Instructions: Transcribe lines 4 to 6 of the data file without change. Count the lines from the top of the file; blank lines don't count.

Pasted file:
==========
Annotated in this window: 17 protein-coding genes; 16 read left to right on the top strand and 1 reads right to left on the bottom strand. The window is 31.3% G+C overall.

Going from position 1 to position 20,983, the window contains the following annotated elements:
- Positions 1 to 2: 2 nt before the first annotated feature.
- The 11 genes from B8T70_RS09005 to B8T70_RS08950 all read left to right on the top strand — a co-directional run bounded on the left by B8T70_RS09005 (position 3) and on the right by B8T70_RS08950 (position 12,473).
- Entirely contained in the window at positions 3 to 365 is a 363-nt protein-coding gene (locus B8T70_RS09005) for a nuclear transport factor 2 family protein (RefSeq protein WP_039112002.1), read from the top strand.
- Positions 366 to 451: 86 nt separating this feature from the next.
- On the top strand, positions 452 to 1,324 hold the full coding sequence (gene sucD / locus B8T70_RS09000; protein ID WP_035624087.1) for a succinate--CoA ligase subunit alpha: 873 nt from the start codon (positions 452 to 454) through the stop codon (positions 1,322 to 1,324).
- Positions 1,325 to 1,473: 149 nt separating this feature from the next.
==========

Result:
- The 11 genes from B8T70_RS09005 to B8T70_RS08950 all read left to right on the top strand — a co-directional run bounded on the left by B8T70_RS09005 (position 3) and on the right by B8T70_RS08950 (position 12,473).
- Entirely contained in the window at positions 3 to 365 is a 363-nt protein-coding gene (locus B8T70_RS09005) for a nuclear transport factor 2 family protein (RefSeq protein WP_039112002.1), read from the top strand.
- Positions 366 to 451: 86 nt separating this feature from the next.